Act II. Scene I.

[Enter Humber, Hubba, Estrild, Segar, and their

At length the snail doth clime the highest tops,
Ascending up the stately castle walls;
At length the water with continual drops,
Doth penetrate the hardest marble stone;
At length we are arrived in Albion.
Nor could the barbarous Dacian sovereign,
Nor yet the ruler of brave Belgia,
Stay us from cutting over to this Isle,
Whereas I hear a troop of Phrigians
Under the conduct of Postumius' son,
Have pitched up lordly pavilions,
And hope to prosper in this lovely Isle.
But I will frustrate all their foolish hope,
And teach them that the Scithian Emperour
Leads fortune tied in a chain of gold,
Constraining her to yield unto his will,
And grace him with their regal diadem,
Which I will have mauger their treble hosts,
And all the power their petty kings can make.

If she that rules fair Rhamnis' golden gate
Grant us the honour of the victory,
As hitherto she always favoured us,
Right noble father, we will rule the land,
Enthronized in seats of Topaz stones,
That Locrine and his brethren all may know,
None must be king but Humber and his son.

Courage, my son, fortune shall favour us,
And yield to us the coronet of bay,
That decked none but noble conquerours.
But what saith Estrild to these regions?
How liketh she the temperature thereof?
Are they not pleasant in her gracious eyes?

The plains, my Lord, garnished with Flora's wealth,
And overspread with party colored flowers,
Do yield sweet contentation to my mind.
The airy hills enclosed with shady groves,
The groves replenished with sweet chirping birds,
The birds resounding heavenly melody,
Are equal to the groves of Thessaly,
Where Phoebus with the learned Ladies nine,
Delight themselves with music harmony,
And from the moisture of the mountain tops,
The silent springs dance down with murmuring streams,
And water all the ground with crystal waves.
The gentle blasts of Eurus, modest wind,
Moving the pittering leaves of Silvan's woods,
Do equal it with Temp's paradise;
And thus consorted all to one effect,
Do make me think these are the happy Isles,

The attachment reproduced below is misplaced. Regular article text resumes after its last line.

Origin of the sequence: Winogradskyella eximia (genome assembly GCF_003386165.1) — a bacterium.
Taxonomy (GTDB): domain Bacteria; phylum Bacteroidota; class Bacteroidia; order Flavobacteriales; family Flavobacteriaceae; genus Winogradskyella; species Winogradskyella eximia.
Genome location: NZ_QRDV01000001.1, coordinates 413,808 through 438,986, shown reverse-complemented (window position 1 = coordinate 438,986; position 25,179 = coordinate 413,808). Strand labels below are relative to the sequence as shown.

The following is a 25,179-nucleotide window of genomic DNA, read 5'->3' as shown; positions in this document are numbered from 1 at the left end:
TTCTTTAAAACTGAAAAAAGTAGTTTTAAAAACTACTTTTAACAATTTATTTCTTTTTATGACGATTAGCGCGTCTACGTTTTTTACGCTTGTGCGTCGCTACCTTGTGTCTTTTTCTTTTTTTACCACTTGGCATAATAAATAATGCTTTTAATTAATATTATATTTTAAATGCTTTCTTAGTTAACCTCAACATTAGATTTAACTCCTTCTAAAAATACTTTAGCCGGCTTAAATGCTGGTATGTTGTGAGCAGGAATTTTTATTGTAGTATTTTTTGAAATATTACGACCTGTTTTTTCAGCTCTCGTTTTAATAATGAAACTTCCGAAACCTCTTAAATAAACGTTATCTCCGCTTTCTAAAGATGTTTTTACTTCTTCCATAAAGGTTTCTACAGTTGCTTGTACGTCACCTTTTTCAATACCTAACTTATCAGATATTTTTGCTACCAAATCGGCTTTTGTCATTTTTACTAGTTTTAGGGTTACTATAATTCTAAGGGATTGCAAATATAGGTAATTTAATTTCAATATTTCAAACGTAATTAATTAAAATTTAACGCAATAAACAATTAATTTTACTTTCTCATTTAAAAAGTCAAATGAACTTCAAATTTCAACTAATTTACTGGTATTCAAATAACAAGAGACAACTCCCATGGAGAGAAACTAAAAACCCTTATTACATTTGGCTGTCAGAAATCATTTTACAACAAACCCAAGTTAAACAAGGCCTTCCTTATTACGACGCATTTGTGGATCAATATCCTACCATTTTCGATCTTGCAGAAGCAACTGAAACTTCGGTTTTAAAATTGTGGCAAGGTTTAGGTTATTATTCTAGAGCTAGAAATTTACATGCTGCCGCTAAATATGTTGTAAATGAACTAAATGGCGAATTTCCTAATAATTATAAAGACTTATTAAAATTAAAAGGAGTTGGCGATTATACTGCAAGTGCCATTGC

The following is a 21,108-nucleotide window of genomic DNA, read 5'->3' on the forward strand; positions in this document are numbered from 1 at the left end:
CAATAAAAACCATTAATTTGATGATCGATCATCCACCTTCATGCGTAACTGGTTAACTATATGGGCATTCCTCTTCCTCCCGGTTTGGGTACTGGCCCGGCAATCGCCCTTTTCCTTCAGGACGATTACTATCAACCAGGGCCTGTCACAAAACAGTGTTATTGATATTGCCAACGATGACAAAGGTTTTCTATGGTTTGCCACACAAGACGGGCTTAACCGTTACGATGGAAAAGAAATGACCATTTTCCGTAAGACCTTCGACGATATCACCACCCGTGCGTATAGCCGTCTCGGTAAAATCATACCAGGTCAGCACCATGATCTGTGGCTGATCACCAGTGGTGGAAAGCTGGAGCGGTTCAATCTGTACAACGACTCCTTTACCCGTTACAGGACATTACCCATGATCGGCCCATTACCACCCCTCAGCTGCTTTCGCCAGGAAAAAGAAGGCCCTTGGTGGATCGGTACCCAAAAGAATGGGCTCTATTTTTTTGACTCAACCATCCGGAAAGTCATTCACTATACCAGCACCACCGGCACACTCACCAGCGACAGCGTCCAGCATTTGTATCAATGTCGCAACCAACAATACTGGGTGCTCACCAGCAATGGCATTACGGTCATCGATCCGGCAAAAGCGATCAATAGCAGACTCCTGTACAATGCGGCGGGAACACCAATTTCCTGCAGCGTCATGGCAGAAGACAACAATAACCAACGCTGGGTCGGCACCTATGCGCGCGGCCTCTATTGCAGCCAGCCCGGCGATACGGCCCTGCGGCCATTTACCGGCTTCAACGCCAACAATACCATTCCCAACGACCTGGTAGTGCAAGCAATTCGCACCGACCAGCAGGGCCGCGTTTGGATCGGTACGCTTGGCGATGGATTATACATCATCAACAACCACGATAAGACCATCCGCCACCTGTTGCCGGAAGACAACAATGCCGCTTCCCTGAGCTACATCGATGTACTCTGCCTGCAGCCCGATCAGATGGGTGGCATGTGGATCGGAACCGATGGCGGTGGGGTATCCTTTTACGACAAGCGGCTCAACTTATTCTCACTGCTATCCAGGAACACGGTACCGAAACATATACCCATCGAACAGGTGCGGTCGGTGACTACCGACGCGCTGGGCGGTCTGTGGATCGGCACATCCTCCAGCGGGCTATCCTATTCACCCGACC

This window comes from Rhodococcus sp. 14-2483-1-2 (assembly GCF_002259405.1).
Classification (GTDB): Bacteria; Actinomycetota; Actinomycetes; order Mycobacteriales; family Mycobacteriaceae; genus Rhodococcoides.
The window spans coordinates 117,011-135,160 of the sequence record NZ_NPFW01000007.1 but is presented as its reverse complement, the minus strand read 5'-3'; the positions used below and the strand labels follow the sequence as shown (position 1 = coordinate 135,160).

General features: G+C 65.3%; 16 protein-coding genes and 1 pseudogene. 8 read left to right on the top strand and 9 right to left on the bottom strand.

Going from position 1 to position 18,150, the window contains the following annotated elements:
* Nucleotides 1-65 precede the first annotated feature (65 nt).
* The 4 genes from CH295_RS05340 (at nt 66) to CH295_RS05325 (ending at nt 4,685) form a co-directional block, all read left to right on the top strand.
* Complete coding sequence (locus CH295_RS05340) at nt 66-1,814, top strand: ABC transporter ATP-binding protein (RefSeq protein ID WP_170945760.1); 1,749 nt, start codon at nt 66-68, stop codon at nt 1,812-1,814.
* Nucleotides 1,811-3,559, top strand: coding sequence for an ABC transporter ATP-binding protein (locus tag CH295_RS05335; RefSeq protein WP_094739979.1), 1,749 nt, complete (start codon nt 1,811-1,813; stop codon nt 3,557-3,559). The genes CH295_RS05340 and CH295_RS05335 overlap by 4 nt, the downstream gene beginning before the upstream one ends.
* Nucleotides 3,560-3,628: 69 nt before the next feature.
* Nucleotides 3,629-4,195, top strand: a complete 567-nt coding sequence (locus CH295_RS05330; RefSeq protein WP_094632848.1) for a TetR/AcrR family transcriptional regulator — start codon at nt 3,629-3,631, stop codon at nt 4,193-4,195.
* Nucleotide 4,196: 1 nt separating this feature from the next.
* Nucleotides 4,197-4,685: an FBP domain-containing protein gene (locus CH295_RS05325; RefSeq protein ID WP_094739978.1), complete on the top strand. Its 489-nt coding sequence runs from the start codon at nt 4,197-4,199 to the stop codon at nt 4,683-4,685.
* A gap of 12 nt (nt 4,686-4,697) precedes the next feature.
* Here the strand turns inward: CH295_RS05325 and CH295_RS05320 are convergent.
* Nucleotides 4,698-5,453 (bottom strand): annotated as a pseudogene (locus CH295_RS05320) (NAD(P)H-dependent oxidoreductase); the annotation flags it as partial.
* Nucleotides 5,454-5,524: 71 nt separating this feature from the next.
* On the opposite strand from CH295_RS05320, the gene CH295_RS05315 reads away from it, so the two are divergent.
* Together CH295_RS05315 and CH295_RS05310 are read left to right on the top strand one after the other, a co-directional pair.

Most fortunate, if Humber may them win.

Madam, where resolution leads the way,
And courage follows with imboldened pace,
Fortune can never use her tyranny;
For valiantness is like unto a rock
That standeth in the waves of Ocean,
Which though the billows beat on ever side,
And Boreas fell with his tempestuous storms
Bloweth upon it with a hideous clamour,
Yet it remaineth still unmoveable.

Kingly resolved, thou glory of thy sire.
But, worthy Segar, what uncouth novelties
Bringst thou unto our royal majesty?

My Lord, the youngest of all Brutus' sons,
Stout Albanact, with millions of men,
Approacheth nigh, and meaneth, ere the morn,
To try your force by dint of fatal sword.

Tut, let him come with millions of hosts;
He shall find entertainment good enough.
Yea, fit for those that are our enemies:
For we'll receive them at the lance's points,
And massacre their bodies with our blades:
Yea, though they were in number infinite,
More than the mighty Babylonian queen,
Semiramis the ruler of the West,
Brought gainst the Emperour of the Scithians;
Yet would we not start back one foot from them:
That they might know we are invincible.

Now, by great Jove, the supreme king of heaven,
And the immortal gods that live therein,
When as the morning shows his cheerful face,
And Lucifer, mounted upon his steed,
Brings in the chariot of the golden sun,
I'll meet young Albanact in the open field,
And crack my lance upon his burganet,
To try the valour of his boyish strength.
There will I show such ruthful spectacles
And cause so great effusion of blood,
That all his boys shall wonder at my strength:
As when the warlike queen of Amazon,
Penthisilea, armed with her lance,
Girt with a corslet of bright shining steel,
Couped up the faintheart Graecians in the camp.

Spoke like a warlike knight, my noble son;
Nay, like a prince that seeks his father's joy.
Therefore, tomorrow, ere fair Titan shine,
And bashful Eos, messenger of light,
Expels the liquid sleep from out men's eyes,
Thou shalt conduct the right wing of the host;
The left wing shall be under Segar's charge,
The rearward shall be under me my self.
And lovely Estrild, fair and gracious,
If fortune favour me in mine attempts,
And make the Queen of lovely Albion,
Come, let us in and muster up our train,
And furnish up our lusty soldiers,
That they may be a bulwark to our state,
And bring our wished joys to perfect end.
Rate this poem: 


No reviews yet.